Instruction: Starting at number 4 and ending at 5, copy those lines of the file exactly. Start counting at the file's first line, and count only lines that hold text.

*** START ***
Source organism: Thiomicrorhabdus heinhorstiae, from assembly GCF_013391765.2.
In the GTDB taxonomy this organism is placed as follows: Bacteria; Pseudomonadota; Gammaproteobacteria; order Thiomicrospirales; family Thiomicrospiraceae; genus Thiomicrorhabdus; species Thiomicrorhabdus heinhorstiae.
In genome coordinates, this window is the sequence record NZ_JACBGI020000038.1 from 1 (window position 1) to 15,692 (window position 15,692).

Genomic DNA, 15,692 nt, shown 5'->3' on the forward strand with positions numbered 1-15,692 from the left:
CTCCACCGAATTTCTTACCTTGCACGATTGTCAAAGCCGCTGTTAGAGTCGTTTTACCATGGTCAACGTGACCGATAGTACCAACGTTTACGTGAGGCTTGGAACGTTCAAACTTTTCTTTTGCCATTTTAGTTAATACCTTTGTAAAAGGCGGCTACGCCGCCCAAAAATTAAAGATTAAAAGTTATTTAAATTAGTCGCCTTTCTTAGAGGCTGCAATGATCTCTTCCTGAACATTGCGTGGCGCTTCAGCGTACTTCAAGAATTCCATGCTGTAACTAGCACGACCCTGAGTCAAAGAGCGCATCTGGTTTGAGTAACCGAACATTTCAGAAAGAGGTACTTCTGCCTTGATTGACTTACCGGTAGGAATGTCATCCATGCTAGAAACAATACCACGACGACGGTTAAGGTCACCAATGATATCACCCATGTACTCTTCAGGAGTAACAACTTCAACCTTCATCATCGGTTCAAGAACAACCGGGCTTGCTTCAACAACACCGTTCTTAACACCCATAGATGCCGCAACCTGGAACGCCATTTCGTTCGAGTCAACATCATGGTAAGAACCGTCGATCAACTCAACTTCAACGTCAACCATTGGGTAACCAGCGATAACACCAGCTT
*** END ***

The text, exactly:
Genomic DNA, 15,692 nt, shown 5'->3' on the forward strand with positions numbered 1-15,692 from the left:
CTCCACCGAATTTCTTACCTTGCACGATTGTCAAAGCCGCTGTTAGAGTCGTTTTACCATGGTCAACGTGACCGATAGTACCAACGTTTACGTGAGGCTTGGAACGTTCAAACTTTTCTTTTGCCATTTTAGTTAATACCTTTGTAAAAGGCGGCTACGCCGCCCAAAAATTAAAGATTAAAAGTTATTTAAATTAGTCGCCTTTCTTAGAGGCTGCAATGATCTCTTCCTGAACATTGCGTGGCGCTTCAGCGTACTTCAAGAATTCCATGCTGTAACTAGCACGACCCTGAGTCAAAGAGCGCATCTGGTTTGAGTAACCGAACATTTCAGAAAGAGGTACTTCTGCCTTGATTGACTTACCGGTAGGAATGTCATCCATGCTAGAAACAATACCACGACGACGGTTAAGGTCACCAATGATATCACCCATGTACTCTTCAGGAGTAACAACTTCAACCTTCATCATCGGTTCAAGAACAACCGGGCTTGCTTCAACAACACCGTTCTTAACACCCATAGATGCCGCAACCTGGAACGCCATTTCGTTCGAGTCAACATCATGGTAAGAACCGTCGATCAACTCAACTTCAACGTCAACCATTGGGTAACCAGCGATAACACCAGCTT